WASHINGTON: In a historic result on couple of seats in the US midterm polls, Palestinian-American Rashida Tlaib and Somali-American Ilhan Omar have become the first Muslim women elected to US Congress.
Tlaib took Michigan’s 13th congressional district in a race in which she was the sole major party candidate. The Minnesota Democratic-Farmer-Labor Party’s nominee, Omar, won fifth congressional district, replacing the first Muslim congressman, Keith Ellison, who vacated his seat to run in the state’s attorney general race.
Omar said President Trump’s “politics of fear” motivated her to get in the race.
Who are Rashida Tlaib and Ilhan Omar?
Tlaib, 42, was born in Detroit to Palestinian immigrant parents.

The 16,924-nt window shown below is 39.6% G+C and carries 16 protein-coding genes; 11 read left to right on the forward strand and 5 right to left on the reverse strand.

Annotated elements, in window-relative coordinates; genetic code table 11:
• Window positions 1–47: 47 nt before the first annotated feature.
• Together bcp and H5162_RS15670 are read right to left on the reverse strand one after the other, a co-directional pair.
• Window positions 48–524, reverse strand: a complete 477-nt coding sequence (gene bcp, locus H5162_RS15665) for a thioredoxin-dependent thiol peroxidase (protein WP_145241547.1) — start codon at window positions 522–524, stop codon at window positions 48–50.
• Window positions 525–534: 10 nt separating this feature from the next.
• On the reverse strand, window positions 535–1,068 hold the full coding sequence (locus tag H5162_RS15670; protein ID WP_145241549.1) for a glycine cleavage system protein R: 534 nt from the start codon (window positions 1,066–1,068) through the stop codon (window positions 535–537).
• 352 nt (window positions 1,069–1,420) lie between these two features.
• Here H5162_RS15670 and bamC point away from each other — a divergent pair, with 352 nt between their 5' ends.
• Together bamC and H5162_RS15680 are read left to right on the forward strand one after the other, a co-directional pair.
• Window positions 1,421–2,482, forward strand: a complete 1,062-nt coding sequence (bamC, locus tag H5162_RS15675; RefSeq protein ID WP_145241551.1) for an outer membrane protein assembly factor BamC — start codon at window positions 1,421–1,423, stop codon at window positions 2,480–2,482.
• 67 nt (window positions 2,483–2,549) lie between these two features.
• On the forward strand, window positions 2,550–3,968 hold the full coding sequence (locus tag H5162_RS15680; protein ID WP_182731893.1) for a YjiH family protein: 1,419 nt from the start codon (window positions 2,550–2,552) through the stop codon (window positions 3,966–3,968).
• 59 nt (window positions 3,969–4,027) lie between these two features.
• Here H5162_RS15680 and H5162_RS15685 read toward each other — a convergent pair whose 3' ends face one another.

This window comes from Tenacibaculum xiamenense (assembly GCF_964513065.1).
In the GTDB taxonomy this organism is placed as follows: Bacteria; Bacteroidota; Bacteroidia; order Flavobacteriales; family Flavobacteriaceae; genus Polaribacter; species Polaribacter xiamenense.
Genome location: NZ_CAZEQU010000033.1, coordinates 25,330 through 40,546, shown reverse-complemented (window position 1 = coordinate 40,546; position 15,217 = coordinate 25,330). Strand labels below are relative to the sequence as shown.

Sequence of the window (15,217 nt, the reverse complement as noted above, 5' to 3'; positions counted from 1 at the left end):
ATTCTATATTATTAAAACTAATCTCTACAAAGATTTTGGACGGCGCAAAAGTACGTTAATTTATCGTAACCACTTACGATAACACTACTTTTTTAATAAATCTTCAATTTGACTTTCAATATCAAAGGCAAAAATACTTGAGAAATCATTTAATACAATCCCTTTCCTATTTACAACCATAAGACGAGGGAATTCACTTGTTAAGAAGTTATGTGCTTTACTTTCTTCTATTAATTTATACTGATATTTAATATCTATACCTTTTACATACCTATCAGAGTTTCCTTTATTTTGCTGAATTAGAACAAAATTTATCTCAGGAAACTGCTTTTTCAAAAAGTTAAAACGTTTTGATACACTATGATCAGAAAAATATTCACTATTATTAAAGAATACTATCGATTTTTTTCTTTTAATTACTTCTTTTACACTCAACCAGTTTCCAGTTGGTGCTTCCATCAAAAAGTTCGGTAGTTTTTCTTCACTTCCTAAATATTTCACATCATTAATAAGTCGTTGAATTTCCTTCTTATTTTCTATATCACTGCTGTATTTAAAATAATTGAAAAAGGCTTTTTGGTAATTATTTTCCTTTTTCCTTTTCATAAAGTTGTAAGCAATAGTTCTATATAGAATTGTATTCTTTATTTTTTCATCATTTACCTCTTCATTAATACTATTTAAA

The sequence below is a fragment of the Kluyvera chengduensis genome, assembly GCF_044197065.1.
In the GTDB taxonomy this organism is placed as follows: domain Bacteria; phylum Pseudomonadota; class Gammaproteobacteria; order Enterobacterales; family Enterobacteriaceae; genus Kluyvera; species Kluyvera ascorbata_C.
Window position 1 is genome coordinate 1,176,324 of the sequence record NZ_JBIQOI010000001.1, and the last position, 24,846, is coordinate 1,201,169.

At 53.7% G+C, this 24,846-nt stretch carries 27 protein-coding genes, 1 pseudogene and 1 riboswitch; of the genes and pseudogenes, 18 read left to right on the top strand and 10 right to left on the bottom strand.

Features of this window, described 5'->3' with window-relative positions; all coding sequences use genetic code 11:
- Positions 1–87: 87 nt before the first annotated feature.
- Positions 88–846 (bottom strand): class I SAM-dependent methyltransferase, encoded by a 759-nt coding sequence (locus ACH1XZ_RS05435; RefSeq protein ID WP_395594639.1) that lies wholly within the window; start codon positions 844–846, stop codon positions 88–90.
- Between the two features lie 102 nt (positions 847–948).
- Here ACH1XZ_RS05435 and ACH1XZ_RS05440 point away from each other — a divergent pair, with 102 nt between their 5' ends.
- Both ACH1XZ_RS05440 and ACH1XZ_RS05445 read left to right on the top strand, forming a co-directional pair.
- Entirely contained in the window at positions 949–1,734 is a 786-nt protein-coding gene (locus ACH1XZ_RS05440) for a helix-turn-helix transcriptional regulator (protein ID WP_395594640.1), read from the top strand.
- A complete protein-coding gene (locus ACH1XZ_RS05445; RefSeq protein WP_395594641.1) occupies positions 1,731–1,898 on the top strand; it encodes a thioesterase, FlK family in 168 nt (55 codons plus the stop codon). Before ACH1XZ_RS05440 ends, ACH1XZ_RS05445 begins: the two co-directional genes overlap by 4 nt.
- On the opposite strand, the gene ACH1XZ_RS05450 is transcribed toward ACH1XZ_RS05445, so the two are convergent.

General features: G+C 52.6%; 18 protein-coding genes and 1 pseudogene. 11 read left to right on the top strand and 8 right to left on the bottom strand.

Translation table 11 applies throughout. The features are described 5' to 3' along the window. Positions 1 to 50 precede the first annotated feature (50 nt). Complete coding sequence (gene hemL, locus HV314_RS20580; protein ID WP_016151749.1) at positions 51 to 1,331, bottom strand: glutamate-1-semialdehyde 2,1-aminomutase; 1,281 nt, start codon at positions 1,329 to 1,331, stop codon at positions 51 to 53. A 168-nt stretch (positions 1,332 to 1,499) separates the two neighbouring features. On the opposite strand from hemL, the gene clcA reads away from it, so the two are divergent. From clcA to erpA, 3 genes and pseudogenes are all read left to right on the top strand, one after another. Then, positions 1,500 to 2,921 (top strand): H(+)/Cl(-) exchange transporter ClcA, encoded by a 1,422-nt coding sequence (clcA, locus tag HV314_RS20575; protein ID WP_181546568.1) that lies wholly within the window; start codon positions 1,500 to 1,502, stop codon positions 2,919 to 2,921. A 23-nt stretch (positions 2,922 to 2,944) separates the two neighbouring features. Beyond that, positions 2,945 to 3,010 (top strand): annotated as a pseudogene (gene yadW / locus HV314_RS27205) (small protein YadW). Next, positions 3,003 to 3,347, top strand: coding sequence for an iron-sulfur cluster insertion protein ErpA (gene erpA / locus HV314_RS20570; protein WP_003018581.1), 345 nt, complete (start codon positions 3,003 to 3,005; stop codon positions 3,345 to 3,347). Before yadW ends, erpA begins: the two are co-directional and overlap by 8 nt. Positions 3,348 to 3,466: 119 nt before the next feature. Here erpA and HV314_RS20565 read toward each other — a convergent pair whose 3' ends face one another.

She made history in 2008 by winning a seat on the Michigan Legislature, becoming the first Muslim woman to do so.
Her campaign platform included pledges to secure a $15 minimum wage, preventing cuts to welfare programmes, such as Medicare and Social Security, as well as stopping tax relief to large corporations.
Ilhan Omar, whose platform included support for Medicare for All, criminal justice reform and the increase of minimum wage, won the seat over Republican Jennifer Zielinski. Along with being one of the first Muslim women in Congress, Omar is the first Somali-American elected to the post.
Omar made history in 2016 when she was elected the first Somali-American legislator in the U.S.
Omar and Talib are among 100 or more Muslims who ran for office in 2018, an unprecedented surge in political engagement for a community targeted by policies intended to keep them on the sidelines.